Router Example

A CLI client using a QKnxNetIpRouter.

This example shows a CLI client using a QKnxNetIpRouter to monitor KNX frames sent by neighboring KNXnet/IP routers. It is a CLI interactive client that allows the user to send a predifined KNX frame on the default multicast address that is the most commonly used in KNX installations.


Here are the parameters that the client allows. For example, the network interface used by the router and the multicast address used can be changed to the user's needs.

  -h, --help                                 Displays this help.
  -n, --interface <InterfaceName>            Sets the network interface name
                                             that the KNXnet/Ip routing
                                             interface will use.
  -m, --multicastAddress <multicastAddress>  Sets the multicast address that
                                             the KNXnet/Ip routing interface
                                             will use for sending routing
  -i, --indication                           Sends routing indication messages.
  -b, --busy                                 Sends routing busy messages.
  --busyControlField <busyControlField>      Sets the busy control field of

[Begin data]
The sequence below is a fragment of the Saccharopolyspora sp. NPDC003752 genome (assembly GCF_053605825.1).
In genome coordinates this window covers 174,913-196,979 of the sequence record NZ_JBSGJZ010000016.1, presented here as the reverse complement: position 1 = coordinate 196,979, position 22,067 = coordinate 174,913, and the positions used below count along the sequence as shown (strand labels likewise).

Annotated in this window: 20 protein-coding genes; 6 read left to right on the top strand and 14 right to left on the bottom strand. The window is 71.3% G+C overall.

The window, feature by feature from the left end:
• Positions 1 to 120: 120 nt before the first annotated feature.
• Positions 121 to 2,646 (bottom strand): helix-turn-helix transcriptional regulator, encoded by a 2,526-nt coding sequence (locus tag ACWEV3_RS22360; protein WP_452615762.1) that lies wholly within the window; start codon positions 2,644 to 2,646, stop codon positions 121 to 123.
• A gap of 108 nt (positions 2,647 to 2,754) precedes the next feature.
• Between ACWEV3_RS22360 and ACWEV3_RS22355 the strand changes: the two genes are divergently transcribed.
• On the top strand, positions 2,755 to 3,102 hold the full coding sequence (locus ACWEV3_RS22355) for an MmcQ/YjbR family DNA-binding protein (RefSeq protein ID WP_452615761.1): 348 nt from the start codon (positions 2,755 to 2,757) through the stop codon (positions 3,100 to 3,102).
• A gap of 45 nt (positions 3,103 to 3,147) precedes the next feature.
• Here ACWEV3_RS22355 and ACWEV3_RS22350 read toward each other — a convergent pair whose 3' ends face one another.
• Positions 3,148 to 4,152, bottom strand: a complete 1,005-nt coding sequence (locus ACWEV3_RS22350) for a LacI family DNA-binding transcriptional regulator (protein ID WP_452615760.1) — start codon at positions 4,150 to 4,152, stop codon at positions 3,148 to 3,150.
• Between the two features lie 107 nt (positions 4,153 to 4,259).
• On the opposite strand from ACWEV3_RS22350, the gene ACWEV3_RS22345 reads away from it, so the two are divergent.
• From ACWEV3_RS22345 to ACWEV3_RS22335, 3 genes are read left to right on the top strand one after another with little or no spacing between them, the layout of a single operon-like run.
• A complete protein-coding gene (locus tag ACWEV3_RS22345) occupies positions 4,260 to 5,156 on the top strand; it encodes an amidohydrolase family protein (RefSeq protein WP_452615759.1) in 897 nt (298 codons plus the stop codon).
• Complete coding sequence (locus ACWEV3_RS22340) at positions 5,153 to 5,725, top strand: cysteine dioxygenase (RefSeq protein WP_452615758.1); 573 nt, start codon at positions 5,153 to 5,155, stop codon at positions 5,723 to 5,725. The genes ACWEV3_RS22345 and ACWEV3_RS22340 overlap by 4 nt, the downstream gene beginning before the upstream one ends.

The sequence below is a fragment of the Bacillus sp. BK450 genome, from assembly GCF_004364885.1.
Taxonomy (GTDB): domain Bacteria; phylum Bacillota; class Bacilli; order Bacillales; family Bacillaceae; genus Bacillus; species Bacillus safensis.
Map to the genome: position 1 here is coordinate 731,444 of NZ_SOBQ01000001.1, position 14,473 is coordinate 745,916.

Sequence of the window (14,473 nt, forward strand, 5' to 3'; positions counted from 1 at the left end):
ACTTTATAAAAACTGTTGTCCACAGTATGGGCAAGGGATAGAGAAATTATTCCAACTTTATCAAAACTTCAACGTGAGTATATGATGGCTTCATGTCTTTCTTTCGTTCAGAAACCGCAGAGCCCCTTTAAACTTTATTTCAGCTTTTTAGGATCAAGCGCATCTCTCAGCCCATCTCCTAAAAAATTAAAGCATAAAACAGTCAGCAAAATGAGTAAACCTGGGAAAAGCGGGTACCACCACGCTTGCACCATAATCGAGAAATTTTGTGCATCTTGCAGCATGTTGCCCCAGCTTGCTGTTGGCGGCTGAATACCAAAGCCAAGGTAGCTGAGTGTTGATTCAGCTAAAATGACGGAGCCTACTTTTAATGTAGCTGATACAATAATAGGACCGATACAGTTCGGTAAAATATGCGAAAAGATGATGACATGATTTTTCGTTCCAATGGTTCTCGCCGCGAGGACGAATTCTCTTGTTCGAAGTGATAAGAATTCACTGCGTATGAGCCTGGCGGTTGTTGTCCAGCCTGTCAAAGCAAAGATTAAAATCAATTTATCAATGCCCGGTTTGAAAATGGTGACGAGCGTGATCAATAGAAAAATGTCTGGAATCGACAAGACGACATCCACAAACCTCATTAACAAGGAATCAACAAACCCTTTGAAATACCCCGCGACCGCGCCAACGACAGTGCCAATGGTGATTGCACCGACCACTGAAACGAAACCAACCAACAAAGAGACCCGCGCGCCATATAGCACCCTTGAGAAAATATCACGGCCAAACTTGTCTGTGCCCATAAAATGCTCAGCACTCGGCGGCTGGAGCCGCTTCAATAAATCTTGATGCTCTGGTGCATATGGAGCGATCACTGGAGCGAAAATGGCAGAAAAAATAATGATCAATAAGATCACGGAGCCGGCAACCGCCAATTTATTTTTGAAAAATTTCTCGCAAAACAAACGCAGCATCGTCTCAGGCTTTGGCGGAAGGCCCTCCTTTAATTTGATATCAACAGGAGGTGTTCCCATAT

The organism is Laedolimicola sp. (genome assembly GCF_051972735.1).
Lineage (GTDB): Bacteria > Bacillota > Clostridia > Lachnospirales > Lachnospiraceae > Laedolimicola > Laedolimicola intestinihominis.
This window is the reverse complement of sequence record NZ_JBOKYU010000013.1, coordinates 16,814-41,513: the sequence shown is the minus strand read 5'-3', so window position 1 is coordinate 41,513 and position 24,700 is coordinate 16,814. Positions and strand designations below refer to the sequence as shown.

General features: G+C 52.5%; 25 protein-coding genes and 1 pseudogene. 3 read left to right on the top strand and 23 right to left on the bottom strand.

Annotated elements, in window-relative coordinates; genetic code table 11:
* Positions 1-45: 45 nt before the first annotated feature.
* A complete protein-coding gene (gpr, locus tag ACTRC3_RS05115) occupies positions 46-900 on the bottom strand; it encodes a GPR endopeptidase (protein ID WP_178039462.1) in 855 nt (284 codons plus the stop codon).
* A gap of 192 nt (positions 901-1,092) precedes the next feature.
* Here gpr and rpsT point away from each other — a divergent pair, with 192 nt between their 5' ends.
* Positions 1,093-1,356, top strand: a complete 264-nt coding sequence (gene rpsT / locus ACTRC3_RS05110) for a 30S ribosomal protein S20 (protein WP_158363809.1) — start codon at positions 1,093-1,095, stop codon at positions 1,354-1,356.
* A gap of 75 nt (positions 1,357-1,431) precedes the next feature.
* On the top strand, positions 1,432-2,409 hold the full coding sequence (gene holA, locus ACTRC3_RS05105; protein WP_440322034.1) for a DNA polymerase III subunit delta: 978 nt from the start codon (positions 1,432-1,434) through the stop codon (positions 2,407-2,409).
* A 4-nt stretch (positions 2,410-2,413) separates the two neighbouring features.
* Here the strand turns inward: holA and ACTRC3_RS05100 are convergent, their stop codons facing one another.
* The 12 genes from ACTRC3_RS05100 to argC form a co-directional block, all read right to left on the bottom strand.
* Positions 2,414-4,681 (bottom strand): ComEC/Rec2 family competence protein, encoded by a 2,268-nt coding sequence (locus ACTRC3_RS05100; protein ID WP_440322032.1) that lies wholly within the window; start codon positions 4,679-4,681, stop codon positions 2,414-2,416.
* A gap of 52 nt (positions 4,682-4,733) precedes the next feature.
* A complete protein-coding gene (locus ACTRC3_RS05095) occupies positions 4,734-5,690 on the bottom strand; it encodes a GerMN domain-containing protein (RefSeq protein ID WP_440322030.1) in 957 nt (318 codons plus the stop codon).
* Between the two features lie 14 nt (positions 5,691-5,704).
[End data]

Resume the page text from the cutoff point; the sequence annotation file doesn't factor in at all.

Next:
busy messages.
  --busyWaitTime <busyWaitTime>              Sets the wait time for busy
  -l, --lost                                 Sends routing lost messages.
  -r, --receiver                             Determines that this router will only
                                             work as a KNXnet/IP routing message

There are two main modes of using the example. One of the modes is using it as a receiver of KNX frames. In this mode no other messages can be sent. This mode is used to monitor KNXnet/IP frames and it can be achieved by running the example like this:

router -n eth0 --receiver

In the other mode, in addition to receiving KNX frames the router can send a unique type of KNX frames that has been predefined. The type of frame to use can be specified as a parameter in the command line.

For sending indication frames and receiving any other KNX frame the example can be run like this:

router -n eth0 --indication

In this last command the router will send an indication KNX frame every time the user hits the Enter. The router will also display information about KNX frames received on that network interface.

For sending busy frames and routing lost messages, the example has to be run in one of the following ways: